By Mark Anderson
Wisconsin resident Conrad LeBeau is an author and activist whose father, a dairy farmer, taught him about the predatory banking system at a young age, which planted deep seeds for his quest today to help the nation’s farmers—and, by extension, people from all walks of life—as they suffer from the scourge known as the debt-based money system. LeBeau has created a flyer and petition that focuses on the plight of farmers in this age of corporate mega-farms that tend to suffocate local family farms.
“I was born in lower Michigan, but I was raised in upper Michigan until I was about 16, and then my father moved to the city after he got out of the farming business,” LeBeau told this AFP writer. “Around 1956-57, we had a dairy farm in upper Michigan, and it was very small, with only 30 milk cows, but it wasn’t a survivable business. I was milking cows—I was probably 14 years old at the time—and my father, who lived through the Great Depression of the 1930s, was a follower of Fr. Charles Coughlin.”
Fr. Coughlin (1891-1979) was the courageous Royal Oak, Mich. radio priest whose volcanic weekly broadcasts, public speeches, pamphlets, books, and his newspaper, Social Justice, became an enormous threat to the banking establishment—and eventually to President Franklin D. Roosevelt. Coughlin reached tens of millions of Americans with his insightful and forceful remarks about the banking racket and needless wars.
“Fr. Coughlin would speak every Sunday on religious topics, and he also spoke on banking and monetary reform,” LeBeau noted. “That’s about the time the Great Depression set in. During the Depression, he had proposed a solution to it, recommending that Congress print some money and spend it, and create jobs, which Congress pursued via the Frazier-Lemke Farm Bankruptcy Act [73rd Congress]. That bill almost passed the House of Representatives, but it didn’t, and that was due to the banking lobby.”
LeBeau recalled: “My father, born in 1905, told me what caused the Crash of 1929. He said there were two factors: One was that Herbert Hoover, the president early in the Depression, tried to pay off the national debt. The second factor was that the Federal Reserve raised interest rates. The combination of those two factors shrank the money supply, so there was less money and less credit available for people to spend, and that led to the stock market crash in October of 1929 and the subsequent Depression.”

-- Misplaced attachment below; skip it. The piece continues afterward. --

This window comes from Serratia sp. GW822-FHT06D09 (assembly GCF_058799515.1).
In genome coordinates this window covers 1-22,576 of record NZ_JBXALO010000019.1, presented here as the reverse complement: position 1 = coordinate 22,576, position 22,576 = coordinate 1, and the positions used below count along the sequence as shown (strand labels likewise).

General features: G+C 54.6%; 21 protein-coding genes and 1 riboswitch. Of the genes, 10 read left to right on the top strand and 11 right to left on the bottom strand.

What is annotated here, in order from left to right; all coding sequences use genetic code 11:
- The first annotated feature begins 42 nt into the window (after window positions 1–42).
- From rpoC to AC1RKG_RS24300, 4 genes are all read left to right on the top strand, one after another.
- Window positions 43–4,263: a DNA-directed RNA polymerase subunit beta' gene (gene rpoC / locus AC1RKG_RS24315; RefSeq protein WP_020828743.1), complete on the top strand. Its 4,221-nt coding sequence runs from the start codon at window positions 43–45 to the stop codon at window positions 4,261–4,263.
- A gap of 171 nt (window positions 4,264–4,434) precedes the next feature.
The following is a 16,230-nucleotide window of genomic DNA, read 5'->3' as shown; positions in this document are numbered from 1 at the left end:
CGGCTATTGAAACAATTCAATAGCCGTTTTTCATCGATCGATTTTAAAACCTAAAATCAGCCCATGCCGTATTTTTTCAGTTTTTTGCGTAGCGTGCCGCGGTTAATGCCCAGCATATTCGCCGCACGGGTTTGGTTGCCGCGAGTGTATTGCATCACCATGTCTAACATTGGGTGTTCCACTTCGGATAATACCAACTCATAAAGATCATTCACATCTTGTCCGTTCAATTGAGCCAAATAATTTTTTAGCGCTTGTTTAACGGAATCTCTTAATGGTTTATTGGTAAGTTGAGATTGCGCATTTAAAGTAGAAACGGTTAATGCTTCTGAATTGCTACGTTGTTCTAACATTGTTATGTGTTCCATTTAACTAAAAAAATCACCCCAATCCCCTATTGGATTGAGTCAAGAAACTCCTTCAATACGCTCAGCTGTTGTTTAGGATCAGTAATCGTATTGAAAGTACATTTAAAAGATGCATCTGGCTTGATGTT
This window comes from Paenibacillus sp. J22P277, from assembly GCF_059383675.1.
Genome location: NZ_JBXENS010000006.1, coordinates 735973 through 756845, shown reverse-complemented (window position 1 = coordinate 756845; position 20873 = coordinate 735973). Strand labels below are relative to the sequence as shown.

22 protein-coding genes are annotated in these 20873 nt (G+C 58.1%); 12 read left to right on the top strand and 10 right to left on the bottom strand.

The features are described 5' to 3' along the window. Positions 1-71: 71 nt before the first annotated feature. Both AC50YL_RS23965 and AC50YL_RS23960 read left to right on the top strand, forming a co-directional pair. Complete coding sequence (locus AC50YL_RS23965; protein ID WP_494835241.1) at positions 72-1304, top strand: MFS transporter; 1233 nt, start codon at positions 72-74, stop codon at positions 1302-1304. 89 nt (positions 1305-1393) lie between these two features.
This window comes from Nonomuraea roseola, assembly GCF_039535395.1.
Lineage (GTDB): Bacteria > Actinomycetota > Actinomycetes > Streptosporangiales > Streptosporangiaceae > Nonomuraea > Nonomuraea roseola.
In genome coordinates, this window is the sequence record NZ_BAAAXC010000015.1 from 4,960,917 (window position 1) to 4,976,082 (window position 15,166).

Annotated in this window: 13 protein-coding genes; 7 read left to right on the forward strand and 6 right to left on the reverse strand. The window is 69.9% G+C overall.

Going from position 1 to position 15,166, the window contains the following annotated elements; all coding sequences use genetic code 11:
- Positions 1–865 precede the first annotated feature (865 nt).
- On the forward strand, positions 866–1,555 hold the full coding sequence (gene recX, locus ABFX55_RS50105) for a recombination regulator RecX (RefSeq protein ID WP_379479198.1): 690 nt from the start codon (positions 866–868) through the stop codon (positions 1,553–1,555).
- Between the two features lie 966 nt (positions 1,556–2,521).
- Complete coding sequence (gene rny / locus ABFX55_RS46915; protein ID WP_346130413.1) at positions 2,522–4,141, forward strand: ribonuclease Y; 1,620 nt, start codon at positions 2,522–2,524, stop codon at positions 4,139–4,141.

Fast forward to 1979-80, when LeBeau was a real estate broker. At the time, the Federal Reserve Board was chaired by Paul Volcker. “That former chairman of the Federal Reserve Bank of New York thought people were living too well—that there was ‘too much money’ and ‘too much inflation’—so he kept jacking up interest rates until they got up to about 18%, which put the country into a very severe recession. At the same time, at least 1 million farmers lost their farms.”
All of the foregoing inspired LeBeau—who spent the early 1980s writing model laws to try and help farmers avoid foreclosures—to continue his activism. Among other things, a flyer that accompanies his petition (see his ad on the facing page) calls for:
- a national moratorium on farm foreclosures,
- reducing interest rates on farms by 50% or more, and
- among other things, minimum mark-up laws to support fair prices on domestic farmers’ produce while prohibiting unfair foreign competition.
In its most dramatic passages, the petition itself calls for circumventing the credit monopoly held by the banks in a manner that LeBeau said could give the U.S. government a steady flow of interest-free funds:
The growth of the national and private debts of farmers and all Americans grows exponentially with the interest charged for the use of this [private banking] credit, and because the government’s [official] national debt exceeds $23 trillion, and [the] constitutional authority to coin or print money are . . . exclusive powers granted to Congress—and not private bankers—and because the federal government can and should offer real competition in the marketplace to the credit [monopoly] of the big banks, we ask for . . . the president or Congress to declare a national moratorium on all farm foreclosures, and evictions. Because the banking system uses its own records as digital dollars that are stored in their computers, and because all the reforms we petition for herein shall require substantial amounts of money or credit, we ask the federal government to pass a law requiring the Federal Reserve Banks to create an interest-free deposit of digital (bookkeeping) dollars in the U.S. [Treasury’s] checking account at the Federal Reserve . . . in a sum of no less than $100 billion . . . and to permanently replenish funds on a recurring basis on any day the U.S. Treasury account balance drops below $100 billion; and that all future deposits of coins or currency issued by the U.S. Treasury shall be deposited in the government’s checking account at the Federal Reserve . . . for their full legal-tender value and add to the balance of available funds.
The books LeBeau has written include Money Creation: From Knights Templars to Wall Street Bankers, available at www.Lebeaubooks.com.
Mark Anderson is AFP’s roving editor. Email him at [email protected].